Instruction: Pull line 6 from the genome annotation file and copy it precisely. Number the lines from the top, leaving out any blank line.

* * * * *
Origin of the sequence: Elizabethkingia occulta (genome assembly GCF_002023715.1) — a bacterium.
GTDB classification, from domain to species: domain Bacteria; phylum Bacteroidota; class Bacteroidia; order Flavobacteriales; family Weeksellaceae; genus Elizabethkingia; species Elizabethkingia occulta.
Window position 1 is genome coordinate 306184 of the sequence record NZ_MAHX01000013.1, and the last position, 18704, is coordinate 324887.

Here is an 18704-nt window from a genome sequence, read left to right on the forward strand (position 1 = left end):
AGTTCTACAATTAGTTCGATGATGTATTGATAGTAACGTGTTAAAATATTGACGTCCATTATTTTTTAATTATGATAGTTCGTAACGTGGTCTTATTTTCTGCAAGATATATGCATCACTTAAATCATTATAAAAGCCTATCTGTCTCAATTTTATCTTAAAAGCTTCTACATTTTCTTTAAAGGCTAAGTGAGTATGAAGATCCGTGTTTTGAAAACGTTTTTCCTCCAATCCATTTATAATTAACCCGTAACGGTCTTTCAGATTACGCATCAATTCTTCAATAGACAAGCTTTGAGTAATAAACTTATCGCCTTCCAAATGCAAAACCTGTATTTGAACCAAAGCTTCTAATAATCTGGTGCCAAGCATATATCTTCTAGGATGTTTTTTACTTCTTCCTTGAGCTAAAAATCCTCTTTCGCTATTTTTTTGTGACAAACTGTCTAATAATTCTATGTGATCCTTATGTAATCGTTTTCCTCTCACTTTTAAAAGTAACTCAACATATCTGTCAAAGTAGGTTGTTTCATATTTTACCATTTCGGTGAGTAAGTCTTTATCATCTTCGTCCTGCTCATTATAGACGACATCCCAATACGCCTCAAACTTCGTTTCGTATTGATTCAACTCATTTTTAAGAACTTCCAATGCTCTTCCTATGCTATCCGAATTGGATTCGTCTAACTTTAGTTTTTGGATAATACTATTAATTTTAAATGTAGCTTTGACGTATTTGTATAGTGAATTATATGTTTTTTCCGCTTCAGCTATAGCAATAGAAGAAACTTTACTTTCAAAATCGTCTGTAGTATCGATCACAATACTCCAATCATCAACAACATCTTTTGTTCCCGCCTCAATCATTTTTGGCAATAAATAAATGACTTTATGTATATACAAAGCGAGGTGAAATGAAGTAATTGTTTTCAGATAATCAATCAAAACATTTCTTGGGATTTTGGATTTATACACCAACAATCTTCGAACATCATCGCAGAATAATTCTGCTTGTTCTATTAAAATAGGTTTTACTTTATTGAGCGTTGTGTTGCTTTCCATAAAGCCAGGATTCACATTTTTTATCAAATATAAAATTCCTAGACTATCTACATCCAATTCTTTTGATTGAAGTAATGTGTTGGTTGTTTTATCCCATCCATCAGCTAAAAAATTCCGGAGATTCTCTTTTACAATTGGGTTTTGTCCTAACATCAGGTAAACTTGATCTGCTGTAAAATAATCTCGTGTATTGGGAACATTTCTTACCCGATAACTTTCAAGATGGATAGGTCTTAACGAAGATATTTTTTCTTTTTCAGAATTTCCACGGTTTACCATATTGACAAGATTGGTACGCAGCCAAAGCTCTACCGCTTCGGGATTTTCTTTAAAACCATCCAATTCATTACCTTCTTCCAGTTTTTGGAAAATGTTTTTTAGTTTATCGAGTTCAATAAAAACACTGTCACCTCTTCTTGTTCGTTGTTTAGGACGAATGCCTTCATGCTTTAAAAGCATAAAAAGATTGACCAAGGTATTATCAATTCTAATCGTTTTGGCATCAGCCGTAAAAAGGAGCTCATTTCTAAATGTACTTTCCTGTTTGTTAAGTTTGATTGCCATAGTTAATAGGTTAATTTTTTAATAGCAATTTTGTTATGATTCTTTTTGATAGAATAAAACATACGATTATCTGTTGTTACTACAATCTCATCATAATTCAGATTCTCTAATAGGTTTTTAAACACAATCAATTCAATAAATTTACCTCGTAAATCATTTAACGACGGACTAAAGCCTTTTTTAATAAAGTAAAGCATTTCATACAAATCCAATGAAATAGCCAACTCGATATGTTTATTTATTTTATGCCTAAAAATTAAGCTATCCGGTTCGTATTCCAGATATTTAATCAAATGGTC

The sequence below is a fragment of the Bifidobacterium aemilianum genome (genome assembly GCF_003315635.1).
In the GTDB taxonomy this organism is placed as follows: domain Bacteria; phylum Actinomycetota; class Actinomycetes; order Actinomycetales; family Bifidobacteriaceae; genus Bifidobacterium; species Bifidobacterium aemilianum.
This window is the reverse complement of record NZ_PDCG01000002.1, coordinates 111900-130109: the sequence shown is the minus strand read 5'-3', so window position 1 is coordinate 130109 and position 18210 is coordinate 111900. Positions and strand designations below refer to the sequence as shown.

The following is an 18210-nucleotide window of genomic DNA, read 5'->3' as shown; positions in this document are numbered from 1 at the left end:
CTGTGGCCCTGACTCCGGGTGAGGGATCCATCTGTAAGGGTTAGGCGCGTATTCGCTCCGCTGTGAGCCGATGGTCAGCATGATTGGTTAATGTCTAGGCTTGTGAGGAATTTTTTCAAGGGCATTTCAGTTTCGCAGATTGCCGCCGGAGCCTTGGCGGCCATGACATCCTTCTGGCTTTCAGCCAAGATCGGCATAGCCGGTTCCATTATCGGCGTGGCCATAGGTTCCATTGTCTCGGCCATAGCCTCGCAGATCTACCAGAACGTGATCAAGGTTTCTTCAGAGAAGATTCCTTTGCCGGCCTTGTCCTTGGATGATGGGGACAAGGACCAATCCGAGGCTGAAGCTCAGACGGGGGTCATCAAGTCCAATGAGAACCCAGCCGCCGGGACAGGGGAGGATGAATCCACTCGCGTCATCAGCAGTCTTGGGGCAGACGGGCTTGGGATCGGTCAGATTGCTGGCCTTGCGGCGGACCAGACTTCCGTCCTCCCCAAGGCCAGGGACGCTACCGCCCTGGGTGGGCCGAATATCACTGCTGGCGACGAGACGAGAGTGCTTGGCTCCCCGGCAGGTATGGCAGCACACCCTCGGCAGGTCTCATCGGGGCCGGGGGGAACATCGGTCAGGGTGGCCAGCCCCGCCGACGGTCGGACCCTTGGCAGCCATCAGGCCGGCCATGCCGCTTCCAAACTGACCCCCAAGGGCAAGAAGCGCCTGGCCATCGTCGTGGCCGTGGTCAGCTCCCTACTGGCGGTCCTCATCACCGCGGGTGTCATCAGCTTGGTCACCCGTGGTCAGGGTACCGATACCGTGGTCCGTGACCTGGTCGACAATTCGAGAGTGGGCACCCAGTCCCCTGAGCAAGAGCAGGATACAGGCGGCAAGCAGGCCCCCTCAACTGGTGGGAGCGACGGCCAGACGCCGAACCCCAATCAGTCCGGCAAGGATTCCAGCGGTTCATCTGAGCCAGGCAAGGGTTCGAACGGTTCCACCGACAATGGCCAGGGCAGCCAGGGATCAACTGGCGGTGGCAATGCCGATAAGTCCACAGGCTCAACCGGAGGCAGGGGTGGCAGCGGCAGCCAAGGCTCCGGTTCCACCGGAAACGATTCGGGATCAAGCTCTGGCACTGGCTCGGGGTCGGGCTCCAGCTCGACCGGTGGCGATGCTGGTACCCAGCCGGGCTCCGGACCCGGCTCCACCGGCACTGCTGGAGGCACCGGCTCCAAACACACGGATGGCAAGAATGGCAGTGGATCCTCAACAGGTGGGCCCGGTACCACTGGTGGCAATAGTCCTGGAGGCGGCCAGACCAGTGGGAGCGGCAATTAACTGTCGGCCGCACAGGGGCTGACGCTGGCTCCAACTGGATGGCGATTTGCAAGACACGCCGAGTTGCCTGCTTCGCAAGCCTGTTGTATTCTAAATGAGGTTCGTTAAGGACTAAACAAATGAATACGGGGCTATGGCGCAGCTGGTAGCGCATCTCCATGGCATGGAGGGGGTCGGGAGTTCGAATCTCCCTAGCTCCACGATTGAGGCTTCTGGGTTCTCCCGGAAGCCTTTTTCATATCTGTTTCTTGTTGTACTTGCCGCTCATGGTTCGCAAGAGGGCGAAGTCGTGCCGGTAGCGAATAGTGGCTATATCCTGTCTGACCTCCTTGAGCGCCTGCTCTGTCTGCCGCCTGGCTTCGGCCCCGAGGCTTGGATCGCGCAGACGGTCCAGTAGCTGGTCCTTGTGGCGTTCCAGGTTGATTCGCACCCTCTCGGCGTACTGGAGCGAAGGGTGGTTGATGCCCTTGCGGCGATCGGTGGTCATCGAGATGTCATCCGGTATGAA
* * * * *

The sequence below is a fragment of the Bifidobacterium aemilianum genome (genome assembly GCF_003315635.1).